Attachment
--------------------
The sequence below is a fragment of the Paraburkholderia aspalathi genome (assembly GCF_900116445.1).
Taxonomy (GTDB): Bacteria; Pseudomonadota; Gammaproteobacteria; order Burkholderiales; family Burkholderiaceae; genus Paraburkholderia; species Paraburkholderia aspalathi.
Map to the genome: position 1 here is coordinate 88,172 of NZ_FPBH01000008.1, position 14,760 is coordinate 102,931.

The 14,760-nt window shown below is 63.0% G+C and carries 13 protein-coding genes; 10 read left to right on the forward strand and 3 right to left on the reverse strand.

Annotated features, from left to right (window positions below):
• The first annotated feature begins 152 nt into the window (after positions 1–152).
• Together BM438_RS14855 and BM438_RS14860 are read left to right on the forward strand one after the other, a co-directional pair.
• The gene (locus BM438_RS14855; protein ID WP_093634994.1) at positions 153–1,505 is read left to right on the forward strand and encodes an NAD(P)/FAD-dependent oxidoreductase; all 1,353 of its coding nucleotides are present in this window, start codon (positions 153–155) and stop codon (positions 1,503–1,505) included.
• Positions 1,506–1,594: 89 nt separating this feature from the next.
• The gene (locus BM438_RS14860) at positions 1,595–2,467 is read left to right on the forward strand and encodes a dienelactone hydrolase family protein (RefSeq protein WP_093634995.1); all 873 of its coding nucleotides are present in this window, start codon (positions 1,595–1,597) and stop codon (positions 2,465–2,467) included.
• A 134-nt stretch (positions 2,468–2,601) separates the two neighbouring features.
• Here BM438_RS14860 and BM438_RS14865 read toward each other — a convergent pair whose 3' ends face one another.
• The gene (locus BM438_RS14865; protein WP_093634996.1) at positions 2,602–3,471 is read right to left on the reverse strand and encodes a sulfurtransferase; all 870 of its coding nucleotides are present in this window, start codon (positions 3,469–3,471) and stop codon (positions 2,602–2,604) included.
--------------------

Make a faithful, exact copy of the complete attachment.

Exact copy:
The sequence below is a fragment of the Paraburkholderia aspalathi genome (assembly GCF_900116445.1).
Taxonomy (GTDB): Bacteria; Pseudomonadota; Gammaproteobacteria; order Burkholderiales; family Burkholderiaceae; genus Paraburkholderia; species Paraburkholderia aspalathi.
Map to the genome: position 1 here is coordinate 88,172 of NZ_FPBH01000008.1, position 14,760 is coordinate 102,931.

The 14,760-nt window shown below is 63.0% G+C and carries 13 protein-coding genes; 10 read left to right on the forward strand and 3 right to left on the reverse strand.

Annotated features, from left to right (window positions below):
• The first annotated feature begins 152 nt into the window (after positions 1–152).
• Together BM438_RS14855 and BM438_RS14860 are read left to right on the forward strand one after the other, a co-directional pair.
• The gene (locus BM438_RS14855; protein ID WP_093634994.1) at positions 153–1,505 is read left to right on the forward strand and encodes an NAD(P)/FAD-dependent oxidoreductase; all 1,353 of its coding nucleotides are present in this window, start codon (positions 153–155) and stop codon (positions 1,503–1,505) included.
• Positions 1,506–1,594: 89 nt separating this feature from the next.
• The gene (locus BM438_RS14860) at positions 1,595–2,467 is read left to right on the forward strand and encodes a dienelactone hydrolase family protein (RefSeq protein WP_093634995.1); all 873 of its coding nucleotides are present in this window, start codon (positions 1,595–1,597) and stop codon (positions 2,465–2,467) included.
• A 134-nt stretch (positions 2,468–2,601) separates the two neighbouring features.
• Here BM438_RS14860 and BM438_RS14865 read toward each other — a convergent pair whose 3' ends face one another.
• The gene (locus BM438_RS14865; protein WP_093634996.1) at positions 2,602–3,471 is read right to left on the reverse strand and encodes a sulfurtransferase; all 870 of its coding nucleotides are present in this window, start codon (positions 3,469–3,471) and stop codon (positions 2,602–2,604) included.